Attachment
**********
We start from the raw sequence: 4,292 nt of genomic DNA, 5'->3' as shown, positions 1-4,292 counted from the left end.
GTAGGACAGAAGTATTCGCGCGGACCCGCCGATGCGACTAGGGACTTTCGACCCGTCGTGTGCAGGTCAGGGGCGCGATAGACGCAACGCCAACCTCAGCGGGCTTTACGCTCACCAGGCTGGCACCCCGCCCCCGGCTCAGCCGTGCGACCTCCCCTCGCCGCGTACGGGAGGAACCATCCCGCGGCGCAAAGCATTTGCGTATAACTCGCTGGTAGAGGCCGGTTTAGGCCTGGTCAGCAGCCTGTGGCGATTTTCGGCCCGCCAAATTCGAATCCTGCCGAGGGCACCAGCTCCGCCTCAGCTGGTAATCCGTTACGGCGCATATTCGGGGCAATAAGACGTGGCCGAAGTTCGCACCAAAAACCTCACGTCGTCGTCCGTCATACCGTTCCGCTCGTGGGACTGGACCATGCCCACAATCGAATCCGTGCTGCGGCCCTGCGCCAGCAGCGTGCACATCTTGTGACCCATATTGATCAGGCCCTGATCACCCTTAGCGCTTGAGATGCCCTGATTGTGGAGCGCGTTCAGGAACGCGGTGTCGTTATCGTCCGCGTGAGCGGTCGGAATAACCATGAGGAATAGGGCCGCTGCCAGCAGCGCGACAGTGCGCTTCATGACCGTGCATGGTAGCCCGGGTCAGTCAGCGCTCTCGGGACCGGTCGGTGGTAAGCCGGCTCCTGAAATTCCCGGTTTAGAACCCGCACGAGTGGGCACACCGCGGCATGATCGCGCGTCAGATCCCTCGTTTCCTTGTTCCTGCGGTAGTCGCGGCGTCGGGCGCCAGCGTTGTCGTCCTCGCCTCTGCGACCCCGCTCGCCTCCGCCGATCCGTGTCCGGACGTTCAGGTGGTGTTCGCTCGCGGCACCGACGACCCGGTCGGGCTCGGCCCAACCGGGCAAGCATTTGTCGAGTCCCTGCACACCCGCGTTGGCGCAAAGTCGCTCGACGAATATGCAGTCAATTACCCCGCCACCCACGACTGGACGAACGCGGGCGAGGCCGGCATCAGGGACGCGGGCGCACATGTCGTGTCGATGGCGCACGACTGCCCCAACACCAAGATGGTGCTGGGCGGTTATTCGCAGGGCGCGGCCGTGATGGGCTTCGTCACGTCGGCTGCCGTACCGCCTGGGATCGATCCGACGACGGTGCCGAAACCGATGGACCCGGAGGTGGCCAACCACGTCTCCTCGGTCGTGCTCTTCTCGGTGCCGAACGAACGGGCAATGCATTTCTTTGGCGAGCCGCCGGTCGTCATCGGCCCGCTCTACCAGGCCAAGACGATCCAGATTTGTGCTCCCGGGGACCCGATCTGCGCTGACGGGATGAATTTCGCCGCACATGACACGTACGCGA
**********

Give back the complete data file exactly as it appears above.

We start from the raw sequence: 4,292 nt of genomic DNA, 5'->3' as shown, positions 1-4,292 counted from the left end.
GTAGGACAGAAGTATTCGCGCGGACCCGCCGATGCGACTAGGGACTTTCGACCCGTCGTGTGCAGGTCAGGGGCGCGATAGACGCAACGCCAACCTCAGCGGGCTTTACGCTCACCAGGCTGGCACCCCGCCCCCGGCTCAGCCGTGCGACCTCCCCTCGCCGCGTACGGGAGGAACCATCCCGCGGCGCAAAGCATTTGCGTATAACTCGCTGGTAGAGGCCGGTTTAGGCCTGGTCAGCAGCCTGTGGCGATTTTCGGCCCGCCAAATTCGAATCCTGCCGAGGGCACCAGCTCCGCCTCAGCTGGTAATCCGTTACGGCGCATATTCGGGGCAATAAGACGTGGCCGAAGTTCGCACCAAAAACCTCACGTCGTCGTCCGTCATACCGTTCCGCTCGTGGGACTGGACCATGCCCACAATCGAATCCGTGCTGCGGCCCTGCGCCAGCAGCGTGCACATCTTGTGACCCATATTGATCAGGCCCTGATCACCCTTAGCGCTTGAGATGCCCTGATTGTGGAGCGCGTTCAGGAACGCGGTGTCGTTATCGTCCGCGTGAGCGGTCGGAATAACCATGAGGAATAGGGCCGCTGCCAGCAGCGCGACAGTGCGCTTCATGACCGTGCATGGTAGCCCGGGTCAGTCAGCGCTCTCGGGACCGGTCGGTGGTAAGCCGGCTCCTGAAATTCCCGGTTTAGAACCCGCACGAGTGGGCACACCGCGGCATGATCGCGCGTCAGATCCCTCGTTTCCTTGTTCCTGCGGTAGTCGCGGCGTCGGGCGCCAGCGTTGTCGTCCTCGCCTCTGCGACCCCGCTCGCCTCCGCCGATCCGTGTCCGGACGTTCAGGTGGTGTTCGCTCGCGGCACCGACGACCCGGTCGGGCTCGGCCCAACCGGGCAAGCATTTGTCGAGTCCCTGCACACCCGCGTTGGCGCAAAGTCGCTCGACGAATATGCAGTCAATTACCCCGCCACCCACGACTGGACGAACGCGGGCGAGGCCGGCATCAGGGACGCGGGCGCACATGTCGTGTCGATGGCGCACGACTGCCCCAACACCAAGATGGTGCTGGGCGGTTATTCGCAGGGCGCGGCCGTGATGGGCTTCGTCACGTCGGCTGCCGTACCGCCTGGGATCGATCCGACGACGGTGCCGAAACCGATGGACCCGGAGGTGGCCAACCACGTCTCCTCGGTCGTGCTCTTCTCGGTGCCGAACGAACGGGCAATGCATTTCTTTGGCGAGCCGCCGGTCGTCATCGGCCCGCTCTACCAGGCCAAGACGATCCAGATTTGTGCTCCCGGGGACCCGATCTGCGCTGACGGGATGAATTTCGCCGCACATGACACGTACGCGA